Glenthorne High School will be seen on TV screens for the next three weeks as they explore racial identity.

The documentary series follows a diverse group of twenty-four, Year 7 students, and their teachers, as they uncover 'difficult' and 'uncomfortable' conversations about race.

In late 2018, the school were approached by TV production company, Proper Content, to see whether unconscious racial biases could be identified and changed in a social experiment.

Filming took place in March 2019 and the documentary will air tonight ( June 25) at 9.00 pm.

Supported by a team of experts on race and social psychology, teachers facilitated a range of activities to engage students in critical thinking on the subject of race.

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Through classroom discussions, they explored race, stereotypes, unconscious bias and discrimination, often breaking up into smaller race-specific affinity groups, to create a safer space to explore racial identity.

Mahkai, a pupil who took part in the experiment said: “Most of us on this show know what we are saying.

"We’re on it to get a point across, not to be famous.

"I don’t feel like children are heard enough.”

Headmaster Steve Hume said: "As most schools, particularly multi-racial schools like ours, we have been quietly working to combat racism for many years.

"Promoting tolerance and respect, celebrating cultural diversity and Black, Asian and Minority Ethnic role-models, encouraging pride in one’s ethnic identity and implementing a zero-tolerance policy against racist language.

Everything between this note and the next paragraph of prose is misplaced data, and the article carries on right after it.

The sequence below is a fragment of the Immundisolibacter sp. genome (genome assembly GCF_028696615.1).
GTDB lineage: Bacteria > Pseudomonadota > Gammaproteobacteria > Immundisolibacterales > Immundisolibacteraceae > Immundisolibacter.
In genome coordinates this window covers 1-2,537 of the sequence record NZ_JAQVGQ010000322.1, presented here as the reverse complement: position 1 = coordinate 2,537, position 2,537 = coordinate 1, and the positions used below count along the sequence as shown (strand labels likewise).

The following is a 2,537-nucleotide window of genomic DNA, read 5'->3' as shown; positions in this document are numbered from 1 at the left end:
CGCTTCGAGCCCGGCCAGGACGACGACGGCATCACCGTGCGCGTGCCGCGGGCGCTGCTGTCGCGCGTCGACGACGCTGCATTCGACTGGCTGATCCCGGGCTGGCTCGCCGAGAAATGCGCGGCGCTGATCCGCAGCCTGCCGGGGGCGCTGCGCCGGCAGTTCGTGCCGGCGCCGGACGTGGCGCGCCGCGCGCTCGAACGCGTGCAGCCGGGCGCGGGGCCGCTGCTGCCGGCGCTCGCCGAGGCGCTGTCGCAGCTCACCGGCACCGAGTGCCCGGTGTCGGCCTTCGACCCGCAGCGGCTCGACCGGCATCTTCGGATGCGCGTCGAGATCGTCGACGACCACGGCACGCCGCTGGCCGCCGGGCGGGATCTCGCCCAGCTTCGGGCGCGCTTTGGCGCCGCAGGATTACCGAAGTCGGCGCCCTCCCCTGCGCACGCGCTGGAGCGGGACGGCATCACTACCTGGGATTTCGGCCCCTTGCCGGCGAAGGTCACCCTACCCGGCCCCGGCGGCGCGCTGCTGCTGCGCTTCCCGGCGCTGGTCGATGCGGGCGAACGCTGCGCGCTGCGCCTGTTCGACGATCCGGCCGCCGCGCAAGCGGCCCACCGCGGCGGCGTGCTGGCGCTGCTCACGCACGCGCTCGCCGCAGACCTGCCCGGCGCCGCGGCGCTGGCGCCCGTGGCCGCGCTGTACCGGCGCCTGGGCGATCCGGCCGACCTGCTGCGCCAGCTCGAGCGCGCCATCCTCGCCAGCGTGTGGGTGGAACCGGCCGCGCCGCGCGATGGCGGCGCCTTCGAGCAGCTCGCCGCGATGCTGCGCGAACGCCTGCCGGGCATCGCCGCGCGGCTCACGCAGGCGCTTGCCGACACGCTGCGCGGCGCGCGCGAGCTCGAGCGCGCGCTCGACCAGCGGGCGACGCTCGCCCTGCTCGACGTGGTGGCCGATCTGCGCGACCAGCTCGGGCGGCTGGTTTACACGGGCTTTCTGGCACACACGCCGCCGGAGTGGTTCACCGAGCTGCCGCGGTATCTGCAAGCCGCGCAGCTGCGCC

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"Over many years, incrementally, we have built up an excellent record of racial harmony, not perfect, but generally all ethnic groups get on very well together."

Steve added:

It was an intellectually and emotionally challenging experience that required the resilience of students, teachers, experts and the production team.

“However, quite early on in the filming, it was clear that our students were adapting and becoming more adept at navigating difficult conversations on race.

"BAME pupils are still subjected to and offended by racist attitudes, so it's imperative not to be complacent and keep working to eradicate prejudice and inequality."

The school has since announced they will be adapting their PSHE curriculum to recognise the contribution of the BAME community.